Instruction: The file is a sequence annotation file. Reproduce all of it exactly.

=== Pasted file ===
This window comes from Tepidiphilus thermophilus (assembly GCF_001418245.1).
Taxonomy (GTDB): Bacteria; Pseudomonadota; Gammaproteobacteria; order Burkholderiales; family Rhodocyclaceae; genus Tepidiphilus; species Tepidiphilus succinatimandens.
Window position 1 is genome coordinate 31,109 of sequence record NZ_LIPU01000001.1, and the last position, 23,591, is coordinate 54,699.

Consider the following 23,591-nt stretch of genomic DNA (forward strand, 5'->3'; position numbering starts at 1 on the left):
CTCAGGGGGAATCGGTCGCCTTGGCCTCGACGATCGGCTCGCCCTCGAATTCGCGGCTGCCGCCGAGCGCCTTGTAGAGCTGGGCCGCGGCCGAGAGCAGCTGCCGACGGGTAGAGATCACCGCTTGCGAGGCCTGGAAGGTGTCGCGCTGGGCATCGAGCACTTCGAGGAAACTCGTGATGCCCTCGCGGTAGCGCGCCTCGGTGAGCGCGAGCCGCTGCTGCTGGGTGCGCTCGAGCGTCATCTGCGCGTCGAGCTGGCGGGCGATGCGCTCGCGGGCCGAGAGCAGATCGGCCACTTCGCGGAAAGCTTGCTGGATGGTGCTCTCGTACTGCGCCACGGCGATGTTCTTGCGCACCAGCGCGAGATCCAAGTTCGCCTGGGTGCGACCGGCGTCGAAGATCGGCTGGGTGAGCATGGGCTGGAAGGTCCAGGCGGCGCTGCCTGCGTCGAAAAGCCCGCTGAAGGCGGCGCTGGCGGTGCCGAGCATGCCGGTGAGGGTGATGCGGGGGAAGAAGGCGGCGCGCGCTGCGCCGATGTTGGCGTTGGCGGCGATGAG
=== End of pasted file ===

This window comes from Tepidiphilus thermophilus (assembly GCF_001418245.1).
Taxonomy (GTDB): Bacteria; Pseudomonadota; Gammaproteobacteria; order Burkholderiales; family Rhodocyclaceae; genus Tepidiphilus; species Tepidiphilus succinatimandens.
Window position 1 is genome coordinate 31,109 of sequence record NZ_LIPU01000001.1, and the last position, 23,591, is coordinate 54,699.

Consider the following 23,591-nt stretch of genomic DNA (forward strand, 5'->3'; position numbering starts at 1 on the left):
CTCAGGGGGAATCGGTCGCCTTGGCCTCGACGATCGGCTCGCCCTCGAATTCGCGGCTGCCGCCGAGCGCCTTGTAGAGCTGGGCCGCGGCCGAGAGCAGCTGCCGACGGGTAGAGATCACCGCTTGCGAGGCCTGGAAGGTGTCGCGCTGGGCATCGAGCACTTCGAGGAAACTCGTGATGCCCTCGCGGTAGCGCGCCTCGGTGAGCGCGAGCCGCTGCTGCTGGGTGCGCTCGAGCGTCATCTGCGCGTCGAGCTGGCGGGCGATGCGCTCGCGGGCCGAGAGCAGATCGGCCACTTCGCGGAAAGCTTGCTGGATGGTGCTCTCGTACTGCGCCACGGCGATGTTCTTGCGCACCAGCGCGAGATCCAAGTTCGCCTGGGTGCGACCGGCGTCGAAGATCGGCTGGGTGAGCATGGGCTGGAAGGTCCAGGCGGCGCTGCCTGCGTCGAAAAGCCCGCTGAAGGCGGCGCTGGCGGTGCCGAGCATGCCGGTGAGGGTGATGCGGGGGAAGAAGGCGGCGCGCGCTGCGCCGATGTTGGCGTTGGCGGCGATGAG